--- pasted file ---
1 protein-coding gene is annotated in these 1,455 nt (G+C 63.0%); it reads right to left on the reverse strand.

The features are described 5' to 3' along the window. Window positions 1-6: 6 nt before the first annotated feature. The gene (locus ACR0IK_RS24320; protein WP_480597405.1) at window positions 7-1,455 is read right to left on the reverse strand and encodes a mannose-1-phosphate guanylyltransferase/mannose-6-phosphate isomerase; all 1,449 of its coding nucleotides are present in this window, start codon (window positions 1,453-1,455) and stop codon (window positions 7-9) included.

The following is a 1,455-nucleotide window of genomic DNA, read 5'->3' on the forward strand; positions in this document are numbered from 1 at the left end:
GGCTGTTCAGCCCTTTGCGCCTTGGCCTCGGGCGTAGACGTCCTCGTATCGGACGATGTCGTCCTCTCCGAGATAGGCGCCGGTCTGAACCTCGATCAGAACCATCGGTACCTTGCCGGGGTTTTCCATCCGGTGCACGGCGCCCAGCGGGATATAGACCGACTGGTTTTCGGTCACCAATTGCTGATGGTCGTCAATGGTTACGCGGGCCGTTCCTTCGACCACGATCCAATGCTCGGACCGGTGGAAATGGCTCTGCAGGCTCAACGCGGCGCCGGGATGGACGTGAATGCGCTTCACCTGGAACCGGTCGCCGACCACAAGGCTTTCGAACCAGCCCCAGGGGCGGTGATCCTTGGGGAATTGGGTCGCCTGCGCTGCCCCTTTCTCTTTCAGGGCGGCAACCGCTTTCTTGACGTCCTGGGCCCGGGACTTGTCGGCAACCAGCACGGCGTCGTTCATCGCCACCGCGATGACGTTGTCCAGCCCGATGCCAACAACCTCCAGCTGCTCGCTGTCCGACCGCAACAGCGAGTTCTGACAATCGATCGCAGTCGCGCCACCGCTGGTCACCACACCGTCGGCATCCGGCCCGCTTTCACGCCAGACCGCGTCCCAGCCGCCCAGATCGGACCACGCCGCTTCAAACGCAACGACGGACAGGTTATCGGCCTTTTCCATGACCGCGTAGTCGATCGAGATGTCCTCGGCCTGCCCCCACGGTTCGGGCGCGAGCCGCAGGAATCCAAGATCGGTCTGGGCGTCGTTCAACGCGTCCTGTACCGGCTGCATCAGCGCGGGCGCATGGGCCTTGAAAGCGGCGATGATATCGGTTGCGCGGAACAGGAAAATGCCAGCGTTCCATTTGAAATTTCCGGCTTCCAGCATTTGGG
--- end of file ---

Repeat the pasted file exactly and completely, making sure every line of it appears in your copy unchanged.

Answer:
1 protein-coding gene is annotated in these 1,455 nt (G+C 63.0%); it reads right to left on the reverse strand.

The features are described 5' to 3' along the window. Window positions 1-6: 6 nt before the first annotated feature. The gene (locus ACR0IK_RS24320; protein WP_480597405.1) at window positions 7-1,455 is read right to left on the reverse strand and encodes a mannose-1-phosphate guanylyltransferase/mannose-6-phosphate isomerase; all 1,449 of its coding nucleotides are present in this window, start codon (window positions 1,453-1,455) and stop codon (window positions 7-9) included.

The following is a 1,455-nucleotide window of genomic DNA, read 5'->3' on the forward strand; positions in this document are numbered from 1 at the left end:
GGCTGTTCAGCCCTTTGCGCCTTGGCCTCGGGCGTAGACGTCCTCGTATCGGACGATGTCGTCCTCTCCGAGATAGGCGCCGGTCTGAACCTCGATCAGAACCATCGGTACCTTGCCGGGGTTTTCCATCCGGTGCACGGCGCCCAGCGGGATATAGACCGACTGGTTTTCGGTCACCAATTGCTGATGGTCGTCAATGGTTACGCGGGCCGTTCCTTCGACCACGATCCAATGCTCGGACCGGTGGAAATGGCTCTGCAGGCTCAACGCGGCGCCGGGATGGACGTGAATGCGCTTCACCTGGAACCGGTCGCCGACCACAAGGCTTTCGAACCAGCCCCAGGGGCGGTGATCCTTGGGGAATTGGGTCGCCTGCGCTGCCCCTTTCTCTTTCAGGGCGGCAACCGCTTTCTTGACGTCCTGGGCCCGGGACTTGTCGGCAACCAGCACGGCGTCGTTCATCGCCACCGCGATGACGTTGTCCAGCCCGATGCCAACAACCTCCAGCTGCTCGCTGTCCGACCGCAACAGCGAGTTCTGACAATCGATCGCAGTCGCGCCACCGCTGGTCACCACACCGTCGGCATCCGGCCCGCTTTCACGCCAGACCGCGTCCCAGCCGCCCAGATCGGACCACGCCGCTTCAAACGCAACGACGGACAGGTTATCGGCCTTTTCCATGACCGCGTAGTCGATCGAGATGTCCTCGGCCTGCCCCCACGGTTCGGGCGCGAGCCGCAGGAATCCAAGATCGGTCTGGGCGTCGTTCAACGCGTCCTGTACCGGCTGCATCAGCGCGGGCGCATGGGCCTTGAAAGCGGCGATGATATCGGTTGCGCGGAACAGGAAAATGCCAGCGTTCCATTTGAAATTTCCGGCTTCCAGCATTTGGG